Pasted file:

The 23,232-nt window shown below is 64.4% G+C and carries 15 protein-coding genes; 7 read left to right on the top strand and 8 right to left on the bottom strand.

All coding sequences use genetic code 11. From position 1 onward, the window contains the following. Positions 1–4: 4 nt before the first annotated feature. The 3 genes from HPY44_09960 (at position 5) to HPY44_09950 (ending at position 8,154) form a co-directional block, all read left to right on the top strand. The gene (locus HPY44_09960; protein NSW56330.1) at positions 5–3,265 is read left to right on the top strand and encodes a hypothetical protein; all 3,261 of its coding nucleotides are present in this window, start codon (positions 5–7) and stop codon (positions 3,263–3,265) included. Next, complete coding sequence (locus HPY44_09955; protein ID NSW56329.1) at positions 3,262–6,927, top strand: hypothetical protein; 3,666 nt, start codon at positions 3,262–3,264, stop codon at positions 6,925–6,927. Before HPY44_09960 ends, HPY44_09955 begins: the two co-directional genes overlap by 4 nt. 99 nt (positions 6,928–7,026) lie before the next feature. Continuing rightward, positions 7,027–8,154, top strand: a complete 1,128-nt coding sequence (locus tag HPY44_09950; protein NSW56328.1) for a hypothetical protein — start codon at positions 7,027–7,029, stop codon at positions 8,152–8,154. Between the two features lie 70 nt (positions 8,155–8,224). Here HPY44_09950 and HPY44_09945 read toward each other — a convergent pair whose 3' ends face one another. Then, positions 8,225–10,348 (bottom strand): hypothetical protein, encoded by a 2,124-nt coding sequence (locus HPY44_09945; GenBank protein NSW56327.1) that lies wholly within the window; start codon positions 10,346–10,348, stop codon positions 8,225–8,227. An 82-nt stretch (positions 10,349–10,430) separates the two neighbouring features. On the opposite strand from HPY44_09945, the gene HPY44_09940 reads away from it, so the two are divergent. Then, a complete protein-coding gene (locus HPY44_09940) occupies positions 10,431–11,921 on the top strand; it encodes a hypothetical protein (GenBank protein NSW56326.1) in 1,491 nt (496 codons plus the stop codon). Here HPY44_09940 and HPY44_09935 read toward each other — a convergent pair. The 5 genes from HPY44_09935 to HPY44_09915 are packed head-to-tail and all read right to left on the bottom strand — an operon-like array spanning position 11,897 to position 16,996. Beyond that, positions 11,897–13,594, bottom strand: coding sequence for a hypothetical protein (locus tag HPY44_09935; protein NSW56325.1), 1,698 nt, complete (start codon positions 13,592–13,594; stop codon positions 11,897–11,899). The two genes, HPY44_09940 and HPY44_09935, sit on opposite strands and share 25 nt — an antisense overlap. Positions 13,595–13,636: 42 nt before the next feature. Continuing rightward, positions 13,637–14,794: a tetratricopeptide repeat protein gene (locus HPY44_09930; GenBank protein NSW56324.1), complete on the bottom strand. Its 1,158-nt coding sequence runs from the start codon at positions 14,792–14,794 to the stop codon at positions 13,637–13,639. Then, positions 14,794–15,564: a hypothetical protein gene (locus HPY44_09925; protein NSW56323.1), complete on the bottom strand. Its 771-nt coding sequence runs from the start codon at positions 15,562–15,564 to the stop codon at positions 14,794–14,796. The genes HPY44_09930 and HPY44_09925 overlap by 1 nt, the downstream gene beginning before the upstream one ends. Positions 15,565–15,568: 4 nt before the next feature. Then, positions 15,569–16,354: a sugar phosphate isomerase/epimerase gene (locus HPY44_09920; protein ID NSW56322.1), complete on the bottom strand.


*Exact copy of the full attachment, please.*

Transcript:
The 23,232-nt window shown below is 64.4% G+C and carries 15 protein-coding genes; 7 read left to right on the top strand and 8 right to left on the bottom strand.

All coding sequences use genetic code 11. From position 1 onward, the window contains the following. Positions 1–4: 4 nt before the first annotated feature. The 3 genes from HPY44_09960 (at position 5) to HPY44_09950 (ending at position 8,154) form a co-directional block, all read left to right on the top strand. The gene (locus HPY44_09960; protein NSW56330.1) at positions 5–3,265 is read left to right on the top strand and encodes a hypothetical protein; all 3,261 of its coding nucleotides are present in this window, start codon (positions 5–7) and stop codon (positions 3,263–3,265) included. Next, complete coding sequence (locus HPY44_09955; protein ID NSW56329.1) at positions 3,262–6,927, top strand: hypothetical protein; 3,666 nt, start codon at positions 3,262–3,264, stop codon at positions 6,925–6,927. Before HPY44_09960 ends, HPY44_09955 begins: the two co-directional genes overlap by 4 nt. 99 nt (positions 6,928–7,026) lie before the next feature. Continuing rightward, positions 7,027–8,154, top strand: a complete 1,128-nt coding sequence (locus tag HPY44_09950; protein NSW56328.1) for a hypothetical protein — start codon at positions 7,027–7,029, stop codon at positions 8,152–8,154. Between the two features lie 70 nt (positions 8,155–8,224). Here HPY44_09950 and HPY44_09945 read toward each other — a convergent pair whose 3' ends face one another. Then, positions 8,225–10,348 (bottom strand): hypothetical protein, encoded by a 2,124-nt coding sequence (locus HPY44_09945; GenBank protein NSW56327.1) that lies wholly within the window; start codon positions 10,346–10,348, stop codon positions 8,225–8,227. An 82-nt stretch (positions 10,349–10,430) separates the two neighbouring features. On the opposite strand from HPY44_09945, the gene HPY44_09940 reads away from it, so the two are divergent. Then, a complete protein-coding gene (locus HPY44_09940) occupies positions 10,431–11,921 on the top strand; it encodes a hypothetical protein (GenBank protein NSW56326.1) in 1,491 nt (496 codons plus the stop codon). Here HPY44_09940 and HPY44_09935 read toward each other — a convergent pair. The 5 genes from HPY44_09935 to HPY44_09915 are packed head-to-tail and all read right to left on the bottom strand — an operon-like array spanning position 11,897 to position 16,996. Beyond that, positions 11,897–13,594, bottom strand: coding sequence for a hypothetical protein (locus tag HPY44_09935; protein NSW56325.1), 1,698 nt, complete (start codon positions 13,592–13,594; stop codon positions 11,897–11,899). The two genes, HPY44_09940 and HPY44_09935, sit on opposite strands and share 25 nt — an antisense overlap. Positions 13,595–13,636: 42 nt before the next feature. Continuing rightward, positions 13,637–14,794: a tetratricopeptide repeat protein gene (locus HPY44_09930; GenBank protein NSW56324.1), complete on the bottom strand. Its 1,158-nt coding sequence runs from the start codon at positions 14,792–14,794 to the stop codon at positions 13,637–13,639. Then, positions 14,794–15,564: a hypothetical protein gene (locus HPY44_09925; protein NSW56323.1), complete on the bottom strand. Its 771-nt coding sequence runs from the start codon at positions 15,562–15,564 to the stop codon at positions 14,794–14,796. The genes HPY44_09930 and HPY44_09925 overlap by 1 nt, the downstream gene beginning before the upstream one ends. Positions 15,565–15,568: 4 nt before the next feature. Then, positions 15,569–16,354: a sugar phosphate isomerase/epimerase gene (locus HPY44_09920; protein ID NSW56322.1), complete on the bottom strand.